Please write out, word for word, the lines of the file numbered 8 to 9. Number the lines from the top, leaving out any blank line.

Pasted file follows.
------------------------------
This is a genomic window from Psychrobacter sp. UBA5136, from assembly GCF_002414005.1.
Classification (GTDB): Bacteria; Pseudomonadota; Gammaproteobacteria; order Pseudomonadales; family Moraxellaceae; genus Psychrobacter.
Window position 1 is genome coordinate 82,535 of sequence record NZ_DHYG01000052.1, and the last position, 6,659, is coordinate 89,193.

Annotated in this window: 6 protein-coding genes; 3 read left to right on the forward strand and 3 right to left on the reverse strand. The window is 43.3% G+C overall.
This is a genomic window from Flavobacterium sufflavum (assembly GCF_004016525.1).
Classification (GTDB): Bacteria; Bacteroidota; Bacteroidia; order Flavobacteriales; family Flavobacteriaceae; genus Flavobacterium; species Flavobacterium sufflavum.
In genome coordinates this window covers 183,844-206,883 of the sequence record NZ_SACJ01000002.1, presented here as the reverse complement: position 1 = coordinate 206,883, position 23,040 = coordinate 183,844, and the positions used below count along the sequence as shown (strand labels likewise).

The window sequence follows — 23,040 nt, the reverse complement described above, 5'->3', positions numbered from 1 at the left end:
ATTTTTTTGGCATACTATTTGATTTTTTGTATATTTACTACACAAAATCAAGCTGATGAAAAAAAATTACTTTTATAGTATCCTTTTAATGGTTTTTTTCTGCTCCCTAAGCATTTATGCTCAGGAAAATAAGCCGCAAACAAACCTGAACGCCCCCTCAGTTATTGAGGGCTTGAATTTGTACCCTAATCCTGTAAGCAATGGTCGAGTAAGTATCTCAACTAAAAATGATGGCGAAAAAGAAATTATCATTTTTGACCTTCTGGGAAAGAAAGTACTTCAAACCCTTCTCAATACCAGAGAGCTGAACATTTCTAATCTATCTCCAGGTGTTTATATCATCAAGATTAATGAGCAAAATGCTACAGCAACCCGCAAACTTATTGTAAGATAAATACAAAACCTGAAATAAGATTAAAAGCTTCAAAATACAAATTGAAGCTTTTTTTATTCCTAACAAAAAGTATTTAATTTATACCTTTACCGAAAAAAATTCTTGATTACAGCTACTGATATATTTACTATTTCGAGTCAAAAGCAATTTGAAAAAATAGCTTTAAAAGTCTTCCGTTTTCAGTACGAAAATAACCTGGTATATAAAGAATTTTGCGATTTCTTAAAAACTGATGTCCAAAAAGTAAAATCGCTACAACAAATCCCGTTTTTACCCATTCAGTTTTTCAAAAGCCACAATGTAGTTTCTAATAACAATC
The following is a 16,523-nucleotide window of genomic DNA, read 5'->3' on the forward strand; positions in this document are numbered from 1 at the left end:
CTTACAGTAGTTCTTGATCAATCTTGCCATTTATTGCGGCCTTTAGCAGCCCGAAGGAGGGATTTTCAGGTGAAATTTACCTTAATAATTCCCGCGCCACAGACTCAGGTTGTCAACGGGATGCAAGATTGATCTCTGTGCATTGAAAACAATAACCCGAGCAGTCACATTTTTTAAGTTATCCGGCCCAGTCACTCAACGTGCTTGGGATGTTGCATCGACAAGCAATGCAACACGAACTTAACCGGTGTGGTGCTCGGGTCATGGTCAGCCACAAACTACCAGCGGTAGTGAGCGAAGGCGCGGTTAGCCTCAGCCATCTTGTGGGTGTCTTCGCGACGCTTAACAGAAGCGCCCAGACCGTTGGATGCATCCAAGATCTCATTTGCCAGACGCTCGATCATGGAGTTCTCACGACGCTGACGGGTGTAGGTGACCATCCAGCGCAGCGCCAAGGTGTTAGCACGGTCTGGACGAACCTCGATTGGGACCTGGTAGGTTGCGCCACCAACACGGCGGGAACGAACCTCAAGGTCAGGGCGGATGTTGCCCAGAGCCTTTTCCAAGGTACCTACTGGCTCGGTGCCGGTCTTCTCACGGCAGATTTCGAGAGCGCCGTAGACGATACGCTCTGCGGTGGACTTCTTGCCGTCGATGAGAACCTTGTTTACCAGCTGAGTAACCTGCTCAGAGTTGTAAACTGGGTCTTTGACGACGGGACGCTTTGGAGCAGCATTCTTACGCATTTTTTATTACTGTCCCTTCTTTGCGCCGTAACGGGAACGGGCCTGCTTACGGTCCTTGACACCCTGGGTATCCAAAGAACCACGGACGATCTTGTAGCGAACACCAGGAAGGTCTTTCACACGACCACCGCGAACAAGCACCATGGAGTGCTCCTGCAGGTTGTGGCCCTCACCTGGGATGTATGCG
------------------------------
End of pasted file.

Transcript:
The window sequence follows — 23,040 nt, the reverse complement described above, 5'->3', positions numbered from 1 at the left end:
ATTTTTTTGGCATACTATTTGATTTTTTGTATATTTACTACACAAAATCAAGCTGATGAAAAAAAATTACTTTTATAGTATCCTTTTAATGGTTTTTTTCTGCTCCCTAAGCATTTATGCTCAGGAAAATAAGCCGCAAACAAACCTGAACGCCCCCTCAGTTATTGAGGGCTTGAATTTGTACCCTAATCCTGTAAGCAATGGTCGAGTAAGTATCTCAACTAAAAATGATGGCGAAAAAGAAATTATCATTTTTGACCTTCTGGGAAAGAAAGTACTTCAAACCCTTCTCAATACCAGAGAGCTGAACATTTCTAATCTATCTCCAGGTGTTTATATCATCAAGATTAATGAGCAAAATGCTACAGCAACCCGCAAACTTATTGTAAGATAAATACAAAACCTGAAATAAGATTAAAAGCTTCAAAATACAAATTGAAGCTTTTTTTATTCCTAACAAAAAGTATTTAATTTATACCTTTACCGAAAAAAATTCTTGATTACAGCTACTGATATATTTACTATTTCGAGTCAAAAGCAATTTGAAAAAATAGCTTTAAAAGTCTTCCGTTTTCAGTACGAAAATAACCTGGTATATAAAGAATTTTGCGATTTCTTAAAAACTGATGTCCAAAAAGTAAAATCGCTACAACAAATCCCGTTTTTACCCATTCAGTTTTTCAAAAGCCACAATGTAGTTTCTAATAACAATC